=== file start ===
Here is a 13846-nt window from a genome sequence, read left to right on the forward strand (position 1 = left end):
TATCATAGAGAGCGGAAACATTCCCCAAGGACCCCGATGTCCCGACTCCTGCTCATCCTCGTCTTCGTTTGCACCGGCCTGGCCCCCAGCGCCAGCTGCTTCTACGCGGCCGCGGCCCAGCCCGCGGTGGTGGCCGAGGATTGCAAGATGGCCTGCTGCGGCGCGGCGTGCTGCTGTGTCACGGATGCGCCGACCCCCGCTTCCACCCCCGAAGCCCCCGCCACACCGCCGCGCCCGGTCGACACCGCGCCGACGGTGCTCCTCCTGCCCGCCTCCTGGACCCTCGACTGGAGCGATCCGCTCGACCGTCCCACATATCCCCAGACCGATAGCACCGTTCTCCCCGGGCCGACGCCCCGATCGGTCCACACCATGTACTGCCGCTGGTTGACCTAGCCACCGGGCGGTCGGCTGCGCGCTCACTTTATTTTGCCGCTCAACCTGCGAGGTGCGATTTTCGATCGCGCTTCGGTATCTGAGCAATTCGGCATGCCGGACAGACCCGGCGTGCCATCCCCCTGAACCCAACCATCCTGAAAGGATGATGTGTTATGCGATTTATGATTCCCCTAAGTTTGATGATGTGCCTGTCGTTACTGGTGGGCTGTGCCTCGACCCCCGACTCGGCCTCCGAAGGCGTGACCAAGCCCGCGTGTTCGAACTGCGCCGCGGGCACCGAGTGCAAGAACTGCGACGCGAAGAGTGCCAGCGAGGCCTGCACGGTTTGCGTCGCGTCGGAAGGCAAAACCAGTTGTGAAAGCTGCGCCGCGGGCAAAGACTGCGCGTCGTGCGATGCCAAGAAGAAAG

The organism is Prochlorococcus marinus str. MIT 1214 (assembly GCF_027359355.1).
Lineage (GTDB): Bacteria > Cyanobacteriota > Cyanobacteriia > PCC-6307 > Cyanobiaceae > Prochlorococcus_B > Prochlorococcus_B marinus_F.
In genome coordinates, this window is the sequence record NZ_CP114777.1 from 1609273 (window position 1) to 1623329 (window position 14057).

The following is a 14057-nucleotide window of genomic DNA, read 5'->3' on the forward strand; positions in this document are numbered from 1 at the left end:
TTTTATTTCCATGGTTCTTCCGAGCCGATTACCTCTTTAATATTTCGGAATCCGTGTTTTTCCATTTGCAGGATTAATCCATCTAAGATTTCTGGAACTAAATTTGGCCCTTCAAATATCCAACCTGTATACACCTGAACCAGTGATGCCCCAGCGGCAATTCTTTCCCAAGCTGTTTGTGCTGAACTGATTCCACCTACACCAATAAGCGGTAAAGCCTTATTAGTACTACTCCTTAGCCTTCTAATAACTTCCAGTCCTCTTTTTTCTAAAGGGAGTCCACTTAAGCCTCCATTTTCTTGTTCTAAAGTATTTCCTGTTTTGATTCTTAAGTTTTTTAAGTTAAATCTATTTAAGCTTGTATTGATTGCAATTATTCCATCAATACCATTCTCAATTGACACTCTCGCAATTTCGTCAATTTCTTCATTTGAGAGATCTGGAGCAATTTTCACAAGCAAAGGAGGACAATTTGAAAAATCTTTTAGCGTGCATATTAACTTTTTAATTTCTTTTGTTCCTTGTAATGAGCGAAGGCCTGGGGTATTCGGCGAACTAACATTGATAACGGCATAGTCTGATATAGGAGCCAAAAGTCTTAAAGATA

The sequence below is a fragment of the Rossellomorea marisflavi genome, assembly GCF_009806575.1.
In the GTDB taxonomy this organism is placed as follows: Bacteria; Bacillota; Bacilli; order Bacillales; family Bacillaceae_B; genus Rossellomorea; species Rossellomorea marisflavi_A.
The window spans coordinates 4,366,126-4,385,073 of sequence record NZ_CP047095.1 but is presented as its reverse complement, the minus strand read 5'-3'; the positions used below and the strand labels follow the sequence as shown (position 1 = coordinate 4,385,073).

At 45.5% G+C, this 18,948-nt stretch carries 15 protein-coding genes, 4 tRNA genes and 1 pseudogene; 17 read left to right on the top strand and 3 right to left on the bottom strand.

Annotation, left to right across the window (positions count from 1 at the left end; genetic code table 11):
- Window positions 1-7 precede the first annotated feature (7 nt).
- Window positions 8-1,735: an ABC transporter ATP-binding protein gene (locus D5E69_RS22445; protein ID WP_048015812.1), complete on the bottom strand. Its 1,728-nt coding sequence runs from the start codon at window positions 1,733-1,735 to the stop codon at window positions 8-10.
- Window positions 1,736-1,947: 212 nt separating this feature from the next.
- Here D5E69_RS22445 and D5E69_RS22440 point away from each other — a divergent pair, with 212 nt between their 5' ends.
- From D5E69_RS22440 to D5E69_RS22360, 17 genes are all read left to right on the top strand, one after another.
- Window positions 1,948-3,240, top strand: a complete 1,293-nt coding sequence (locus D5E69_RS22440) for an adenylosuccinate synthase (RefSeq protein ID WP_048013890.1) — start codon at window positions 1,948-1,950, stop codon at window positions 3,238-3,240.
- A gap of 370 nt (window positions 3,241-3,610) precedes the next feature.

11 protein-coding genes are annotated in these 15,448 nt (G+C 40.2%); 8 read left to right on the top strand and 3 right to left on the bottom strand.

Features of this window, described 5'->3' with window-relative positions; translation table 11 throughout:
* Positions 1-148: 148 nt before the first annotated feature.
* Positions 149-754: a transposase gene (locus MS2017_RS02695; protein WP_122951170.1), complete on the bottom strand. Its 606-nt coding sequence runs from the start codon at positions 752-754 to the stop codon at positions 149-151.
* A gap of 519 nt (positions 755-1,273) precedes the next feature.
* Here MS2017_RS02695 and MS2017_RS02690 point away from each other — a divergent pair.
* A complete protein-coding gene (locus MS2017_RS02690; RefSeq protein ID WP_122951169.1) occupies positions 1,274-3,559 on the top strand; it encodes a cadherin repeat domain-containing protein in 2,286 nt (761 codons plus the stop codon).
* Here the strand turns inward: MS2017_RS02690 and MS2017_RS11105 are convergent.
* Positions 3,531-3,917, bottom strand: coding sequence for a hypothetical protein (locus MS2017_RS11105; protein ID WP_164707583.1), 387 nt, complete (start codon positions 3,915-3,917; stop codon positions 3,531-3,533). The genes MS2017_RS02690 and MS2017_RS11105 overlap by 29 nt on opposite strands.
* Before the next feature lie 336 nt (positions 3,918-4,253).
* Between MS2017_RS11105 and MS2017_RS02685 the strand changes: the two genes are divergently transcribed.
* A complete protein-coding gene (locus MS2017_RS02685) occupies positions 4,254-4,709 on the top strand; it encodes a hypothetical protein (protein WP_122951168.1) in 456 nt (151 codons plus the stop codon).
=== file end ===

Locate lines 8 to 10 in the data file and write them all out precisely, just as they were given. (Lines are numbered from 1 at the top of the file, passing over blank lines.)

The sequence below is a fragment of the Rossellomorea marisflavi genome, assembly GCF_009806575.1.
In the GTDB taxonomy this organism is placed as follows: Bacteria; Bacillota; Bacilli; order Bacillales; family Bacillaceae_B; genus Rossellomorea; species Rossellomorea marisflavi_A.
The window spans coordinates 4,366,126-4,385,073 of sequence record NZ_CP047095.1 but is presented as its reverse complement, the minus strand read 5'-3'; the positions used below and the strand labels follow the sequence as shown (position 1 = coordinate 4,385,073).